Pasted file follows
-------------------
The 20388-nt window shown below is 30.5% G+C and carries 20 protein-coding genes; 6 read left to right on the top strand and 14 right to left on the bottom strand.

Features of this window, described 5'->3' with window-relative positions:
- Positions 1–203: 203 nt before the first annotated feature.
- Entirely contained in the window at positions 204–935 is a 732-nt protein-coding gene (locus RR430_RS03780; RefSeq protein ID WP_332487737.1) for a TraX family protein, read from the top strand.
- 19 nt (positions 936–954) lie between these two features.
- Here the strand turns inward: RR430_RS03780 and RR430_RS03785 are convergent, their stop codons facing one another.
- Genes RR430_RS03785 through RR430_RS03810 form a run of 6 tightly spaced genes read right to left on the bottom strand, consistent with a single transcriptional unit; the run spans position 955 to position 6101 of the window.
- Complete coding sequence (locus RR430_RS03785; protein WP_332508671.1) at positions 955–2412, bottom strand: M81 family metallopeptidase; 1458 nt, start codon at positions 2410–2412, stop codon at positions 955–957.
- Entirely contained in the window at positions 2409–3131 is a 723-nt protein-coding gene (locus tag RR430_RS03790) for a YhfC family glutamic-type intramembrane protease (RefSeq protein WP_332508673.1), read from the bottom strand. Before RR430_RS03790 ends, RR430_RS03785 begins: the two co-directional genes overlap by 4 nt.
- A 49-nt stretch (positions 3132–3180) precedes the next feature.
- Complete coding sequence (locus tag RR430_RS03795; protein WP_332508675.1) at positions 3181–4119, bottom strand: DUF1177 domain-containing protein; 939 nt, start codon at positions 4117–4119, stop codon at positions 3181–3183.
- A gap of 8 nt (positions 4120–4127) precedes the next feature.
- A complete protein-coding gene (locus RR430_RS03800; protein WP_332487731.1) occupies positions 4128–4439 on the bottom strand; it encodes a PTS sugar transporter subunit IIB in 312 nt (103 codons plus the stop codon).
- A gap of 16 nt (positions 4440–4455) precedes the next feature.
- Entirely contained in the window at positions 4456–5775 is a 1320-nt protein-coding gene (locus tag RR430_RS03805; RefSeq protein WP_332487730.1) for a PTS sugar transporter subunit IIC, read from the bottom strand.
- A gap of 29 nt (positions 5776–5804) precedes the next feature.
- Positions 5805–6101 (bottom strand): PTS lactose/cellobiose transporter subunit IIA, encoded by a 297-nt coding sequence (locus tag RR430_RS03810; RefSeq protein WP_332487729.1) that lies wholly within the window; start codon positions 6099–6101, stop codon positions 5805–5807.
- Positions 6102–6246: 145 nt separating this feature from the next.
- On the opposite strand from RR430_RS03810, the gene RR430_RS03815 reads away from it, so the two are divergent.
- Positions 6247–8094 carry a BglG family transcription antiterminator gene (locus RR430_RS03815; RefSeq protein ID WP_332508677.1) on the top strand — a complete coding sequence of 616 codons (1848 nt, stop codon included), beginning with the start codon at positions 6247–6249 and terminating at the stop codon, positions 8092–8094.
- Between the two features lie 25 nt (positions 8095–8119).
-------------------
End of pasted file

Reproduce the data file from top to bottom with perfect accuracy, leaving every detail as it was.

The 20388-nt window shown below is 30.5% G+C and carries 20 protein-coding genes; 6 read left to right on the top strand and 14 right to left on the bottom strand.

Features of this window, described 5'->3' with window-relative positions:
- Positions 1–203: 203 nt before the first annotated feature.
- Entirely contained in the window at positions 204–935 is a 732-nt protein-coding gene (locus RR430_RS03780; RefSeq protein ID WP_332487737.1) for a TraX family protein, read from the top strand.
- 19 nt (positions 936–954) lie between these two features.
- Here the strand turns inward: RR430_RS03780 and RR430_RS03785 are convergent, their stop codons facing one another.
- Genes RR430_RS03785 through RR430_RS03810 form a run of 6 tightly spaced genes read right to left on the bottom strand, consistent with a single transcriptional unit; the run spans position 955 to position 6101 of the window.
- Complete coding sequence (locus RR430_RS03785; protein WP_332508671.1) at positions 955–2412, bottom strand: M81 family metallopeptidase; 1458 nt, start codon at positions 2410–2412, stop codon at positions 955–957.
- Entirely contained in the window at positions 2409–3131 is a 723-nt protein-coding gene (locus tag RR430_RS03790) for a YhfC family glutamic-type intramembrane protease (RefSeq protein WP_332508673.1), read from the bottom strand. Before RR430_RS03790 ends, RR430_RS03785 begins: the two co-directional genes overlap by 4 nt.
- A 49-nt stretch (positions 3132–3180) precedes the next feature.
- Complete coding sequence (locus tag RR430_RS03795; protein WP_332508675.1) at positions 3181–4119, bottom strand: DUF1177 domain-containing protein; 939 nt, start codon at positions 4117–4119, stop codon at positions 3181–3183.
- A gap of 8 nt (positions 4120–4127) precedes the next feature.
- A complete protein-coding gene (locus RR430_RS03800; protein WP_332487731.1) occupies positions 4128–4439 on the bottom strand; it encodes a PTS sugar transporter subunit IIB in 312 nt (103 codons plus the stop codon).
- A gap of 16 nt (positions 4440–4455) precedes the next feature.
- Entirely contained in the window at positions 4456–5775 is a 1320-nt protein-coding gene (locus tag RR430_RS03805; RefSeq protein WP_332487730.1) for a PTS sugar transporter subunit IIC, read from the bottom strand.
- A gap of 29 nt (positions 5776–5804) precedes the next feature.
- Positions 5805–6101 (bottom strand): PTS lactose/cellobiose transporter subunit IIA, encoded by a 297-nt coding sequence (locus tag RR430_RS03810; RefSeq protein WP_332487729.1) that lies wholly within the window; start codon positions 6099–6101, stop codon positions 5805–5807.
- Positions 6102–6246: 145 nt separating this feature from the next.
- On the opposite strand from RR430_RS03810, the gene RR430_RS03815 reads away from it, so the two are divergent.
- Positions 6247–8094 carry a BglG family transcription antiterminator gene (locus RR430_RS03815; RefSeq protein ID WP_332508677.1) on the top strand — a complete coding sequence of 616 codons (1848 nt, stop codon included), beginning with the start codon at positions 6247–6249 and terminating at the stop codon, positions 8092–8094.
- Between the two features lie 25 nt (positions 8095–8119).